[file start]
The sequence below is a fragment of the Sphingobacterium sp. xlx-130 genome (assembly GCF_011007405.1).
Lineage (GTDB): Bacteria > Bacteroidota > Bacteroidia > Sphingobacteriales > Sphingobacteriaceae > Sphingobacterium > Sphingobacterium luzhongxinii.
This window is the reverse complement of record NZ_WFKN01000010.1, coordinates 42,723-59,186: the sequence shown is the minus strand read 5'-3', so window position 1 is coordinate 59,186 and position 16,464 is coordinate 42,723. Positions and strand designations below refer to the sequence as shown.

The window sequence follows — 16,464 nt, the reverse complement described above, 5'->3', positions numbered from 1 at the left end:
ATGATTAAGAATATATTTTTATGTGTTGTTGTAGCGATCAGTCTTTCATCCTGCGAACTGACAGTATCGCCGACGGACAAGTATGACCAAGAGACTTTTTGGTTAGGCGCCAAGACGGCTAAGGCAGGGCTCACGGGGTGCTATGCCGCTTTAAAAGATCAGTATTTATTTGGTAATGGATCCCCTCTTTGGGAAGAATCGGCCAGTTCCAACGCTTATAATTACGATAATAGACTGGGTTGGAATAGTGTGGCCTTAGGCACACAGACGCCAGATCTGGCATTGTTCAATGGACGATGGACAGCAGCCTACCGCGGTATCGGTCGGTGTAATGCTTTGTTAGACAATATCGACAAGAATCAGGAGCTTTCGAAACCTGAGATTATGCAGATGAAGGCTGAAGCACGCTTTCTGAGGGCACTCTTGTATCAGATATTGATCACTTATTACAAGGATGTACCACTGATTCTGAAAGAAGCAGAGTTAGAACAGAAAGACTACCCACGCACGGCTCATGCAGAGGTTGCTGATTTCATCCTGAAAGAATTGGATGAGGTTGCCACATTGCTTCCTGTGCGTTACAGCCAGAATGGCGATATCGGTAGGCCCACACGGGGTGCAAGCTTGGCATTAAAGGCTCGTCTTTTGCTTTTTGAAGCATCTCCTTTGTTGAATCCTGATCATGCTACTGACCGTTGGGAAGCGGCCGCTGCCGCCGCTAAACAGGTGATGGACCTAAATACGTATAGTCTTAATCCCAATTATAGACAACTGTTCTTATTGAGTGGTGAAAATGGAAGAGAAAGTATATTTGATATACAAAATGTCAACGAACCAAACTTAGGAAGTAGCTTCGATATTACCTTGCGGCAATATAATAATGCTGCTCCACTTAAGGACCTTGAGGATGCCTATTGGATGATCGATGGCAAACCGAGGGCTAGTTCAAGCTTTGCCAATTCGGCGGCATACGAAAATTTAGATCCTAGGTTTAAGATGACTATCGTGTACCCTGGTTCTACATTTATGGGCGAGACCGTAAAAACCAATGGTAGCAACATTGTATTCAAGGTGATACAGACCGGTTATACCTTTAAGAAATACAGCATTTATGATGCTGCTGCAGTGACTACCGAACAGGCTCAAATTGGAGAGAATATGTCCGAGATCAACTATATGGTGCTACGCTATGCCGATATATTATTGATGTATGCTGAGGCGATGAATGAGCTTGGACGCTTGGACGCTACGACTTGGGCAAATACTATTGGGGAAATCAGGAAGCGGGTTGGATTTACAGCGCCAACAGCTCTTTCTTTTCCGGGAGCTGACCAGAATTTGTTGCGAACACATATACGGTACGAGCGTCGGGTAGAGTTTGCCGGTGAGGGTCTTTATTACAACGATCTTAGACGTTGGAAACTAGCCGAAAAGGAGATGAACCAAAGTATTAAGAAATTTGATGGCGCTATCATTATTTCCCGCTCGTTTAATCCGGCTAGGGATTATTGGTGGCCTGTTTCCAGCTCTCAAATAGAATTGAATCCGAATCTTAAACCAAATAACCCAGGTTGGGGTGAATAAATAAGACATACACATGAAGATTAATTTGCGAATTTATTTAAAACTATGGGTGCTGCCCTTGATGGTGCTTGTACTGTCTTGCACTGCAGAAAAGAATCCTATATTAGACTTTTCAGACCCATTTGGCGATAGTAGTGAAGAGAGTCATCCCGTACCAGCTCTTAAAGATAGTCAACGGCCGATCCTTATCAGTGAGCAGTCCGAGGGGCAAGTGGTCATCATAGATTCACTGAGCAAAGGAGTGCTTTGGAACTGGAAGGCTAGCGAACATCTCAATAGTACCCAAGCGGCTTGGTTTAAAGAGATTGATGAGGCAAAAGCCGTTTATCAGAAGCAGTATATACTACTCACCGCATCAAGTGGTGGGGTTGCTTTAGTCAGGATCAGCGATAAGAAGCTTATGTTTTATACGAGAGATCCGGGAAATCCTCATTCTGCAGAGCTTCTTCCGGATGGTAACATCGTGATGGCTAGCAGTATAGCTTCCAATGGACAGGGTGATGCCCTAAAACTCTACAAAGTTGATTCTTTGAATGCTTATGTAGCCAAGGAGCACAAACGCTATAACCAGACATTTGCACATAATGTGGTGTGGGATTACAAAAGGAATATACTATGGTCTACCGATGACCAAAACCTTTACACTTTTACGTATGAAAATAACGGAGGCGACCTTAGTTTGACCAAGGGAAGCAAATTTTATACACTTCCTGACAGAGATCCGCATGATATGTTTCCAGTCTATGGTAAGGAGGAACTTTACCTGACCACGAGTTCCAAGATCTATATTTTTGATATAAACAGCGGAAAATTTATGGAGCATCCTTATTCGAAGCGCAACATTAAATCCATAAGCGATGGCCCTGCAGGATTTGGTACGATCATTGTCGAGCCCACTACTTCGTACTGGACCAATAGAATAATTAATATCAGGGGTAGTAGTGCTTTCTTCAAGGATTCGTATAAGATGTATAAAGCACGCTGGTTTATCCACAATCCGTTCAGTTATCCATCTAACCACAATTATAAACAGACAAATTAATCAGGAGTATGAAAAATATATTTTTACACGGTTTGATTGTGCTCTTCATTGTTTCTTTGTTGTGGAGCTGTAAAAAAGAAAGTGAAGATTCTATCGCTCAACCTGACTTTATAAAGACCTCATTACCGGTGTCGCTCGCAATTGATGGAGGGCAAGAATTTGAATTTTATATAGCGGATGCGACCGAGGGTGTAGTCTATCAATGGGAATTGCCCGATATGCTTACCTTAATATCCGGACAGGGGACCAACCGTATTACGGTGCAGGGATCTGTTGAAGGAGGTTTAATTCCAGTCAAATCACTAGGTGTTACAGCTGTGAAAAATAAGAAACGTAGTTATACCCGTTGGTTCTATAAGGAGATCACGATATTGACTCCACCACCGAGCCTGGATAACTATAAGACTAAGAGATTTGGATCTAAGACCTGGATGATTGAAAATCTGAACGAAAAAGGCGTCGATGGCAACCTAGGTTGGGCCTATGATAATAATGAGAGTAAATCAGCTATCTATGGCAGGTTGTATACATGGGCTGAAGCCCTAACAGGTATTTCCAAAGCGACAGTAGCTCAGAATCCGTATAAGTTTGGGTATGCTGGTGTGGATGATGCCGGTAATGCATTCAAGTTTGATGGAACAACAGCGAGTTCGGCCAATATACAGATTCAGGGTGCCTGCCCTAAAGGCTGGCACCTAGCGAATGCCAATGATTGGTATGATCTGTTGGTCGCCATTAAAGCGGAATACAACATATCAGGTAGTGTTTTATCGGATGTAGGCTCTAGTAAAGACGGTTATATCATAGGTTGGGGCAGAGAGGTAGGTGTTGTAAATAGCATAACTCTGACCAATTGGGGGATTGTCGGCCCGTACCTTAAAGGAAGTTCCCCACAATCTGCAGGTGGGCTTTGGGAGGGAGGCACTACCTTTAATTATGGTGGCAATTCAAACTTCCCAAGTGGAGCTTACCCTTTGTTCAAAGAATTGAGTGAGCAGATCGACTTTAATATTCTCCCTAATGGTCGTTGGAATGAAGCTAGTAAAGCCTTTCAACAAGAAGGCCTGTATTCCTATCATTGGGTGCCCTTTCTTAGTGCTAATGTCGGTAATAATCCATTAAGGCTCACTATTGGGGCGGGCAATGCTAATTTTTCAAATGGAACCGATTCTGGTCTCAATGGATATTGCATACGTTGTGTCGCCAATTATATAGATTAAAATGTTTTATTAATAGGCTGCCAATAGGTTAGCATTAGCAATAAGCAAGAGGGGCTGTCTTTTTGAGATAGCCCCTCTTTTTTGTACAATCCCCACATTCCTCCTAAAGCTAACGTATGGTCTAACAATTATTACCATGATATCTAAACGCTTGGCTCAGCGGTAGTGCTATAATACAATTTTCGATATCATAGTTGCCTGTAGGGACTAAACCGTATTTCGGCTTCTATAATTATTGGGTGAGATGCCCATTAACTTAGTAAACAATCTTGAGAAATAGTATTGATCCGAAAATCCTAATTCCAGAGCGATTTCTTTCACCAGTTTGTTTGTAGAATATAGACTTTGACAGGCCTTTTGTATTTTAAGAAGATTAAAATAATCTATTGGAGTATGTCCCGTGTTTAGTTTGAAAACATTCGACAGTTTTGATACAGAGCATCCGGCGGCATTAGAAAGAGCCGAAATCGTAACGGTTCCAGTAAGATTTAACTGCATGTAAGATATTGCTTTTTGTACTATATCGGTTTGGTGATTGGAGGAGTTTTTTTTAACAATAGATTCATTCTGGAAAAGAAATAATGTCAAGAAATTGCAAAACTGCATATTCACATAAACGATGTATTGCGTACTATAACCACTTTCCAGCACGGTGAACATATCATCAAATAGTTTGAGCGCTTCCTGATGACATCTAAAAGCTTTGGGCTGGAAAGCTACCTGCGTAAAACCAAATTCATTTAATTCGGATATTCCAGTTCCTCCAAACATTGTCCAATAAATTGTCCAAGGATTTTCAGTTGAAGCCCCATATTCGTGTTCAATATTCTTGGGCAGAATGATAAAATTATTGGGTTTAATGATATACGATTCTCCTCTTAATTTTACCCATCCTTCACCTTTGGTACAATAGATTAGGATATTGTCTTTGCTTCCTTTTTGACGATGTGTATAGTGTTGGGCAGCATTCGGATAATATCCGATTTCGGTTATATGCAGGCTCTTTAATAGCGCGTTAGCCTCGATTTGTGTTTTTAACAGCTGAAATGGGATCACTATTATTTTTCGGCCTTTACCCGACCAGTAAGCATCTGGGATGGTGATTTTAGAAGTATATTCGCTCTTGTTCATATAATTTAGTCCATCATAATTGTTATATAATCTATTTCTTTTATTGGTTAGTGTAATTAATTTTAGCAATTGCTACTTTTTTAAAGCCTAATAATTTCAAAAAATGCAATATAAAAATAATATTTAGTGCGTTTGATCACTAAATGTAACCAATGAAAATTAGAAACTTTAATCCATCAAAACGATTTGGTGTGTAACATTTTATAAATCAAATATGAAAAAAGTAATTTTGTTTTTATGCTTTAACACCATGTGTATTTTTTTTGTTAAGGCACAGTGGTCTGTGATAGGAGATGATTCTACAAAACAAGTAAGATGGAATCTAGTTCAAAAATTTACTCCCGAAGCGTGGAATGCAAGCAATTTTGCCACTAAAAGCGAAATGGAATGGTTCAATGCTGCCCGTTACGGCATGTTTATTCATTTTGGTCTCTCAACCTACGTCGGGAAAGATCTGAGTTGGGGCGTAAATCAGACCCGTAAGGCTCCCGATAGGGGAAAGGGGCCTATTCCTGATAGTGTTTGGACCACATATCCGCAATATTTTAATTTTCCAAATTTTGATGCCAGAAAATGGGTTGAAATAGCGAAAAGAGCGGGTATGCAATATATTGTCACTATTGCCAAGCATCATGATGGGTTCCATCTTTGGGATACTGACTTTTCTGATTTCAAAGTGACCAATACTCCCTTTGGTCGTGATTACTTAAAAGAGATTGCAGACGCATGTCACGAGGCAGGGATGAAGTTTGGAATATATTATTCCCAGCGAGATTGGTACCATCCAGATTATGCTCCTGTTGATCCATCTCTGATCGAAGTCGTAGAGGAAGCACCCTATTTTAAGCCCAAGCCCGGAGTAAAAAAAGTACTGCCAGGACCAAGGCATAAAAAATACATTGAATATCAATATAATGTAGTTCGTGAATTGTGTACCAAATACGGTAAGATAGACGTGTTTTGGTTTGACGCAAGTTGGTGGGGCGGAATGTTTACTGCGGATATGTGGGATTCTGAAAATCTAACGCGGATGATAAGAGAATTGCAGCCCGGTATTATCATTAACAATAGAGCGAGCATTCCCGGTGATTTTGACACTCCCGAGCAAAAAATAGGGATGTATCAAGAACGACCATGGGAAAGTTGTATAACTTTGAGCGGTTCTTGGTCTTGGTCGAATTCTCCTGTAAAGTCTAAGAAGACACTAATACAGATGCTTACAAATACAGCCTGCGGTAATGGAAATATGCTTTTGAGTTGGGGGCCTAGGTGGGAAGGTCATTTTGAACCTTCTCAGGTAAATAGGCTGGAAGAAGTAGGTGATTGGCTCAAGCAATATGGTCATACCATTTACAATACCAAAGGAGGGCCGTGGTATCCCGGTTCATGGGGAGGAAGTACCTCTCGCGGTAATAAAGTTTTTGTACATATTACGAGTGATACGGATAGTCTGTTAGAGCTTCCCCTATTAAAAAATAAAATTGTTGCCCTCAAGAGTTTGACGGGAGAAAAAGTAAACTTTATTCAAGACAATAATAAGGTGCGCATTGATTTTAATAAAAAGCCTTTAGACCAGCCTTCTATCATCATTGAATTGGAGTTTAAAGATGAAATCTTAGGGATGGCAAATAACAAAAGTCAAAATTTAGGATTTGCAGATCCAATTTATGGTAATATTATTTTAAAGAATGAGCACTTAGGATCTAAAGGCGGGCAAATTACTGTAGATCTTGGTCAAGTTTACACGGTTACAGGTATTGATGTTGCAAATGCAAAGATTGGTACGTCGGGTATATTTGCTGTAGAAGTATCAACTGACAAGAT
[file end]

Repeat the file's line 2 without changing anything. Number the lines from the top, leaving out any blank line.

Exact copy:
Lineage (GTDB): Bacteria > Bacteroidota > Bacteroidia > Sphingobacteriales > Sphingobacteriaceae > Sphingobacterium > Sphingobacterium luzhongxinii.